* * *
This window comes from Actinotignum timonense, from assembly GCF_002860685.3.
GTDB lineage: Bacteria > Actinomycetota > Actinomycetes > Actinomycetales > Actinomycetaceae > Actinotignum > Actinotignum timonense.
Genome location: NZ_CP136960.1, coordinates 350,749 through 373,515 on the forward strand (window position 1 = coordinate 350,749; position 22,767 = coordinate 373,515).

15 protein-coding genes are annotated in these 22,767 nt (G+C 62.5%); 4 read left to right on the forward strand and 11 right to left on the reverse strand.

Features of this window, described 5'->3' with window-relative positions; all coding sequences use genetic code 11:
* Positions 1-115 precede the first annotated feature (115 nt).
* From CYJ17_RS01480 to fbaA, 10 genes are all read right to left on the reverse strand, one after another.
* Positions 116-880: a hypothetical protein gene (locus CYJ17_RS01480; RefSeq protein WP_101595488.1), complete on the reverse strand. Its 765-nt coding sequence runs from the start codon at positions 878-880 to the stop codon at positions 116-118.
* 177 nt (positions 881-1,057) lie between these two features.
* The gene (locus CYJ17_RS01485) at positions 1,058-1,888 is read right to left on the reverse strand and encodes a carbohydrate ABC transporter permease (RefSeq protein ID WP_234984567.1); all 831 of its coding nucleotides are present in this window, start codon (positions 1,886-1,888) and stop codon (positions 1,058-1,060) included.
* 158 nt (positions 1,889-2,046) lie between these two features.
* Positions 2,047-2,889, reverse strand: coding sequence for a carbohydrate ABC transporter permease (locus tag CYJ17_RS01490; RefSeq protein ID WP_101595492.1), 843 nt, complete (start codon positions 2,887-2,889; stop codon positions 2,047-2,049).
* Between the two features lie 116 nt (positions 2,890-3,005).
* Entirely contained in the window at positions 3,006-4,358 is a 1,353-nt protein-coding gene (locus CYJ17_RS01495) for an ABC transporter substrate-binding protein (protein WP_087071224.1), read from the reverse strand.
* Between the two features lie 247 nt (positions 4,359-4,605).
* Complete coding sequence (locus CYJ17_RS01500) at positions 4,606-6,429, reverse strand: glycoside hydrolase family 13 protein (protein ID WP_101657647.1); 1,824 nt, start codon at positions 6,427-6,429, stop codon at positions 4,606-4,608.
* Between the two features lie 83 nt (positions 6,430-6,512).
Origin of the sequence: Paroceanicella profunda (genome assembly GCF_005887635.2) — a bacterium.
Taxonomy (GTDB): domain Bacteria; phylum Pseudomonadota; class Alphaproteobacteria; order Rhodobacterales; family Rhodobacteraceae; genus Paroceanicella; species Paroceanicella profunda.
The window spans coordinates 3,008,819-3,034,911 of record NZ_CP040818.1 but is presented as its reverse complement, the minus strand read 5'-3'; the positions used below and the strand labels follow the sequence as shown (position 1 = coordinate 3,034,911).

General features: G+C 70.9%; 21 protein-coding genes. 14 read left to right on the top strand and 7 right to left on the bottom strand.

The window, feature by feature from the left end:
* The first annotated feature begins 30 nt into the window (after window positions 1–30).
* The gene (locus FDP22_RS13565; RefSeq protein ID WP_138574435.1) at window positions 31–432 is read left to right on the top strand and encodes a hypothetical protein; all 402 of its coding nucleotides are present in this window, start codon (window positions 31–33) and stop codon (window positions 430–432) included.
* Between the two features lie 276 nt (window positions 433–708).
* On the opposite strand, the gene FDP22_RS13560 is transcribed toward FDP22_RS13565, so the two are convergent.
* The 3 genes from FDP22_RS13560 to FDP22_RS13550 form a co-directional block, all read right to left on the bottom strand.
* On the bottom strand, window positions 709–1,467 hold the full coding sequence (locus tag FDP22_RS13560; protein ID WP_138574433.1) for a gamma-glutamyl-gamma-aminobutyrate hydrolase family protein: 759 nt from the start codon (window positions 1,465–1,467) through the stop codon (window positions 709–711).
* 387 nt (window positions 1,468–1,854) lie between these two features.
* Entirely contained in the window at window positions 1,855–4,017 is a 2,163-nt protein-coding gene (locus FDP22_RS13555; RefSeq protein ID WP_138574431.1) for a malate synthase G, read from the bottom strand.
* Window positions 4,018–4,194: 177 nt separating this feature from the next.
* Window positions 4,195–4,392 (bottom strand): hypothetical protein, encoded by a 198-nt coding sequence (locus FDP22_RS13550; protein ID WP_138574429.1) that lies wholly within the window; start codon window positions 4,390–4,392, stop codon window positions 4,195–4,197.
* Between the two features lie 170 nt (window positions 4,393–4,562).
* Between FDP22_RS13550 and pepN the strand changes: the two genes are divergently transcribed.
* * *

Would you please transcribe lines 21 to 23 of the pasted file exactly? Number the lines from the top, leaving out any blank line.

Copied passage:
General features: G+C 70.9%; 21 protein-coding genes. 14 read left to right on the top strand and 7 right to left on the bottom strand.

The window, feature by feature from the left end:
* The first annotated feature begins 30 nt into the window (after window positions 1–30).